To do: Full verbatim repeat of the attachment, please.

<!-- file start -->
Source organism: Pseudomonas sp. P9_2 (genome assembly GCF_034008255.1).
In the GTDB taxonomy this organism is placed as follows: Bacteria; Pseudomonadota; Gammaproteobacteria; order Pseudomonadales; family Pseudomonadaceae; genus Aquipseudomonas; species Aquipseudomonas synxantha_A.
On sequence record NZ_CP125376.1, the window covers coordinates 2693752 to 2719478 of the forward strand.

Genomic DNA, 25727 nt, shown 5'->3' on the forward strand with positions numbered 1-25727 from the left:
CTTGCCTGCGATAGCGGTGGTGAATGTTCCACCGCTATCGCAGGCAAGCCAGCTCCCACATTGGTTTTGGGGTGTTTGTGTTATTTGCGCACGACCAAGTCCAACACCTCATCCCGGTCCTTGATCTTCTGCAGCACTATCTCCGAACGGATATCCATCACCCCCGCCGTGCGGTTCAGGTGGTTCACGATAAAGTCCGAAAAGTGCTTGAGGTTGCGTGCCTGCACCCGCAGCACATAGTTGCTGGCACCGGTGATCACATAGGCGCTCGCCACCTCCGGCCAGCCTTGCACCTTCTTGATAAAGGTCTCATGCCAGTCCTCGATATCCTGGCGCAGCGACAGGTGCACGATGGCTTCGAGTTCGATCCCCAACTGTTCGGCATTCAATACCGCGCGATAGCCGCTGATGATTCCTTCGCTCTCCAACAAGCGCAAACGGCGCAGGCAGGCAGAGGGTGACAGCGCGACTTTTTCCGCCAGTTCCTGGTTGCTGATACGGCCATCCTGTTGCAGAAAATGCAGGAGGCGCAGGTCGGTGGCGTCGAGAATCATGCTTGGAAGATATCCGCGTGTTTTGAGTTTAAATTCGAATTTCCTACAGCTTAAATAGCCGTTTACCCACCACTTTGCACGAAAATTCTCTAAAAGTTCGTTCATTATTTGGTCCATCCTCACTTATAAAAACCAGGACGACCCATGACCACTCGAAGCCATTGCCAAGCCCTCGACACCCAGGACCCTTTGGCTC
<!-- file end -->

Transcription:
Source organism: Pseudomonas sp. P9_2 (genome assembly GCF_034008255.1).
In the GTDB taxonomy this organism is placed as follows: Bacteria; Pseudomonadota; Gammaproteobacteria; order Pseudomonadales; family Pseudomonadaceae; genus Aquipseudomonas; species Aquipseudomonas synxantha_A.
On sequence record NZ_CP125376.1, the window covers coordinates 2693752 to 2719478 of the forward strand.

Genomic DNA, 25727 nt, shown 5'->3' on the forward strand with positions numbered 1-25727 from the left:
CTTGCCTGCGATAGCGGTGGTGAATGTTCCACCGCTATCGCAGGCAAGCCAGCTCCCACATTGGTTTTGGGGTGTTTGTGTTATTTGCGCACGACCAAGTCCAACACCTCATCCCGGTCCTTGATCTTCTGCAGCACTATCTCCGAACGGATATCCATCACCCCCGCCGTGCGGTTCAGGTGGTTCACGATAAAGTCCGAAAAGTGCTTGAGGTTGCGTGCCTGCACCCGCAGCACATAGTTGCTGGCACCGGTGATCACATAGGCGCTCGCCACCTCCGGCCAGCCTTGCACCTTCTTGATAAAGGTCTCATGCCAGTCCTCGATATCCTGGCGCAGCGACAGGTGCACGATGGCTTCGAGTTCGATCCCCAACTGTTCGGCATTCAATACCGCGCGATAGCCGCTGATGATTCCTTCGCTCTCCAACAAGCGCAAACGGCGCAGGCAGGCAGAGGGTGACAGCGCGACTTTTTCCGCCAGTTCCTGGTTGCTGATACGGCCATCCTGTTGCAGAAAATGCAGGAGGCGCAGGTCGGTGGCGTCGAGAATCATGCTTGGAAGATATCCGCGTGTTTTGAGTTTAAATTCGAATTTCCTACAGCTTAAATAGCCGTTTACCCACCACTTTGCACGAAAATTCTCTAAAAGTTCGTTCATTATTTGGTCCATCCTCACTTATAAAAACCAGGACGACCCATGACCACTCGAAGCCATTGCCAAGCCCTCGACACCCAGGACCCTTTGGCTC